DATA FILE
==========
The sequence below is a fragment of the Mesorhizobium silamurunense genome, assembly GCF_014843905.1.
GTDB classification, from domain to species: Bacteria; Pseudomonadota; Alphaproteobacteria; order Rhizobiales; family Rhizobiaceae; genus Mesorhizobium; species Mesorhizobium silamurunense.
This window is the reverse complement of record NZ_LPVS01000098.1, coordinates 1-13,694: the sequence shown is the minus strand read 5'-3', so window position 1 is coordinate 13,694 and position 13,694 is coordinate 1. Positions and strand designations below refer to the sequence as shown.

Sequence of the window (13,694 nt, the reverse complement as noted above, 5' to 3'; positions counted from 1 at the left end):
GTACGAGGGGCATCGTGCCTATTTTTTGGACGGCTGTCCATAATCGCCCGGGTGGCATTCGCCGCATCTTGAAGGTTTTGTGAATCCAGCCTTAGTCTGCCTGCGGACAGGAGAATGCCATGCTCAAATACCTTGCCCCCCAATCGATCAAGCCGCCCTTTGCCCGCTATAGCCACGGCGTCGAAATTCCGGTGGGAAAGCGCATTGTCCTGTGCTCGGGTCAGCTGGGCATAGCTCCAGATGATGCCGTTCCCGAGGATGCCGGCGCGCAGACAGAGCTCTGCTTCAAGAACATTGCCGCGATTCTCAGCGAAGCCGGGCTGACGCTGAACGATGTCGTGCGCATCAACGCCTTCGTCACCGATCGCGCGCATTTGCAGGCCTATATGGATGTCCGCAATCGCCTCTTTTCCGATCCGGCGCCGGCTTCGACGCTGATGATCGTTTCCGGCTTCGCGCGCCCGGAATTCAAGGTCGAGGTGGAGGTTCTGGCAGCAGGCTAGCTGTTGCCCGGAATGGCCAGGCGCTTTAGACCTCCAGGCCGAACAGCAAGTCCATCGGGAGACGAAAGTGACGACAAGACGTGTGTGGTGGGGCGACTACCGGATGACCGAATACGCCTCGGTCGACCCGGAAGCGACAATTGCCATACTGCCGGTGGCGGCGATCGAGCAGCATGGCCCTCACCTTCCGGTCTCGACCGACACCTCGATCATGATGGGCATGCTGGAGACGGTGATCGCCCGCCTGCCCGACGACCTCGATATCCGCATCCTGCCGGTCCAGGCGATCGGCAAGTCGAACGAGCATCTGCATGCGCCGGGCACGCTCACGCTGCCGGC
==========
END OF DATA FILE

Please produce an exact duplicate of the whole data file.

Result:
The sequence below is a fragment of the Mesorhizobium silamurunense genome, assembly GCF_014843905.1.
GTDB classification, from domain to species: Bacteria; Pseudomonadota; Alphaproteobacteria; order Rhizobiales; family Rhizobiaceae; genus Mesorhizobium; species Mesorhizobium silamurunense.
This window is the reverse complement of record NZ_LPVS01000098.1, coordinates 1-13,694: the sequence shown is the minus strand read 5'-3', so window position 1 is coordinate 13,694 and position 13,694 is coordinate 1. Positions and strand designations below refer to the sequence as shown.

Sequence of the window (13,694 nt, the reverse complement as noted above, 5' to 3'; positions counted from 1 at the left end):
GTACGAGGGGCATCGTGCCTATTTTTTGGACGGCTGTCCATAATCGCCCGGGTGGCATTCGCCGCATCTTGAAGGTTTTGTGAATCCAGCCTTAGTCTGCCTGCGGACAGGAGAATGCCATGCTCAAATACCTTGCCCCCCAATCGATCAAGCCGCCCTTTGCCCGCTATAGCCACGGCGTCGAAATTCCGGTGGGAAAGCGCATTGTCCTGTGCTCGGGTCAGCTGGGCATAGCTCCAGATGATGCCGTTCCCGAGGATGCCGGCGCGCAGACAGAGCTCTGCTTCAAGAACATTGCCGCGATTCTCAGCGAAGCCGGGCTGACGCTGAACGATGTCGTGCGCATCAACGCCTTCGTCACCGATCGCGCGCATTTGCAGGCCTATATGGATGTCCGCAATCGCCTCTTTTCCGATCCGGCGCCGGCTTCGACGCTGATGATCGTTTCCGGCTTCGCGCGCCCGGAATTCAAGGTCGAGGTGGAGGTTCTGGCAGCAGGCTAGCTGTTGCCCGGAATGGCCAGGCGCTTTAGACCTCCAGGCCGAACAGCAAGTCCATCGGGAGACGAAAGTGACGACAAGACGTGTGTGGTGGGGCGACTACCGGATGACCGAATACGCCTCGGTCGACCCGGAAGCGACAATTGCCATACTGCCGGTGGCGGCGATCGAGCAGCATGGCCCTCACCTTCCGGTCTCGACCGACACCTCGATCATGATGGGCATGCTGGAGACGGTGATCGCCCGCCTGCCCGACGACCTCGATATCCGCATCCTGCCGGTCCAGGCGATCGGCAAGTCGAACGAGCATCTGCATGCGCCGGGCACGCTCACGCTGCCGGC